It was too bad the weather was so cold and wet that we had to view the city through the plastic enclosure flaps on the vehicle. We understand, however, that you are unable to give a poor weather discounts. Those vehicles must require a lot of gas, rain or shine, which isnít cheap Ė even in Texas. We also regret that we were unable to get a discounted group rate for our large party, however, we do appreciate the yellow plastic duck callers that you gave us instead. They really came in handy for quacking at the locals, like a bunch of yokelsÖ erÖ tourists.

We liked our friendly and courteous tour guide, Donald. His jokes were a bit stale, but we know that good material is hard to find. Actually, the one-liners from the group were funnier than his stuff. If we find any old comedy material around that is not being used, we will submit it for your consideration. Realize that we are not terribly motivated, however, because due to your low budget and high operation expenses, we could probably not expect any financial reimbursement and the satisfaction from having material heard by thousands of bored tourists only goes so far.

We hope that you will take notice of Donaldís driving. Was his previous work experience from driving a fire engine or from being a New York City taxi driver? We hope he is studying hard for his driverís test and will soon have a genuine Texas chauffeur's license. His foot probably slipped on the accelerator when we got to the lake, which would explain why we hit the water so hard with the vehicle. That large wave that came inside was quite annoying. But, perhaps if we had bailed a little faster, we would not have been so wet. Water wings might be a useful addition to the tour in the future.

We would like to take this opportunity to apologize for the international incident that we created by blowing our duck quackers at the demonstrators in front of the State Capitol building. Who knew that they would be such bad sports about it? We were also sorry to learn about the two old women who were hospitalized for heart problems when we quacked at them and the construction worker who fell three stories when we quacked our duck quackers at him. While we regret any embarrassment it may have caused, you may rest assured that Donald made us do it!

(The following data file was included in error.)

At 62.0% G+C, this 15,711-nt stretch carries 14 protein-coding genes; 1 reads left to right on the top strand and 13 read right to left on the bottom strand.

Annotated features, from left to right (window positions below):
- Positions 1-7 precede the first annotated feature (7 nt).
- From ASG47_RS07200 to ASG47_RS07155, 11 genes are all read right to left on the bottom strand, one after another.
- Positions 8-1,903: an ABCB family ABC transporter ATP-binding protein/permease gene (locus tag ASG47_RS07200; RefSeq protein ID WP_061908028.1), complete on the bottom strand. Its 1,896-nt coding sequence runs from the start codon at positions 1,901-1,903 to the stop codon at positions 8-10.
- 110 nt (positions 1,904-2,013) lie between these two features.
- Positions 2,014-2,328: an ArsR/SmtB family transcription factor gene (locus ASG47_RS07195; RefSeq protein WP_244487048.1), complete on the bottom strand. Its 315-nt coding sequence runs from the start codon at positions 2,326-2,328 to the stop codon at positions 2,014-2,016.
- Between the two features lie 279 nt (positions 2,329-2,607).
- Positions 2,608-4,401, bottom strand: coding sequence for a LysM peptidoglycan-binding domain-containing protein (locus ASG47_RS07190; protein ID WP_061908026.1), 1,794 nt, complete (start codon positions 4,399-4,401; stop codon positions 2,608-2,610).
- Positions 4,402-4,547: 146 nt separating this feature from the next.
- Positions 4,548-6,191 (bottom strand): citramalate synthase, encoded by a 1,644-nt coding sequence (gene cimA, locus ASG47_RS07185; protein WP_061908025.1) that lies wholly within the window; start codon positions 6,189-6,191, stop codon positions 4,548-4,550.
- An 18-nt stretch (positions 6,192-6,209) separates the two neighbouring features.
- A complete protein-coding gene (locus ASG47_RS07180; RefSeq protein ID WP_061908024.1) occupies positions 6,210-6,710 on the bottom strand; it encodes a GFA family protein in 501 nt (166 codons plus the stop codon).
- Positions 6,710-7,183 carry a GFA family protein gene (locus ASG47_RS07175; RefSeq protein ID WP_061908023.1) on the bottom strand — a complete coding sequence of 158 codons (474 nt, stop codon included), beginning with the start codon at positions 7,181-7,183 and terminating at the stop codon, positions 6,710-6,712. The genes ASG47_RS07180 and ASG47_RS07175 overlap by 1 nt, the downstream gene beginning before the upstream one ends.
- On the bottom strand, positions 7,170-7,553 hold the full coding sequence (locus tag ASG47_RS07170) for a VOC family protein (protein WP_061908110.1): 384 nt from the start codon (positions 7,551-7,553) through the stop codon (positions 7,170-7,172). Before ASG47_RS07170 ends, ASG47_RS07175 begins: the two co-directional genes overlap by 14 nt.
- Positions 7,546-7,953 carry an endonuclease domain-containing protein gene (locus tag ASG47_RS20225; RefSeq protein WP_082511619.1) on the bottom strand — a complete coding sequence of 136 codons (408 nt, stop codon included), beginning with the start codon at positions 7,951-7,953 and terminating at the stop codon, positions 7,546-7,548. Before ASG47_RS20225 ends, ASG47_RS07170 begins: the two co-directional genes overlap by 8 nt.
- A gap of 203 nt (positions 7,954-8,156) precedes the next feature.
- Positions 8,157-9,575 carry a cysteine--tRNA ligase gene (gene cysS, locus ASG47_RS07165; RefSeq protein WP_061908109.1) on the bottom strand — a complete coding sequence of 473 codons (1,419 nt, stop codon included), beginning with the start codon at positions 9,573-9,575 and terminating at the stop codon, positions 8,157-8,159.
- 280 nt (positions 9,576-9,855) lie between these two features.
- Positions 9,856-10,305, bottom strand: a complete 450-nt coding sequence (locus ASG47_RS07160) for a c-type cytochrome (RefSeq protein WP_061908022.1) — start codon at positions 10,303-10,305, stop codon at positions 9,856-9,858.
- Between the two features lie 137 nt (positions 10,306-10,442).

Other than the minor annoyance listed above, we were very pleased with the adventure tour and it was one of the highlights of our Austin trip. We hope this letter has not ruffled your feathers too much. You were very brave to let us pay for the tour after it was over. Next time, could we just put it on your bill? (Oh, all right, I had to get a little duck humor in some place.) And next time, could we have a just little less soup with our quackers?


Copyright 2000 Sheila Moss

 
 



Get the
Humor Columnist Newsletter


Sheila Moss
Nashville, TN  37219
E-Mail

AVAILABLE  NOW


E-Mail
Autographed Copy
$5.00 + $4 shipping



Buy it now!
$5.00 + shipping
E-Mail

      home · best . columns · humor · archives · contact  
    © Copyright 1999-2015 Sheila Moss - All rights reserved - © Template by thetemplatestore.com
The copyright for this website and the material on this website are owned by Sheila Moss.
You may request permission to use the copyrighted materials on this website by writing to Sheila Moss.
Use of these copyrighted materials without written permission may result in legal action against you.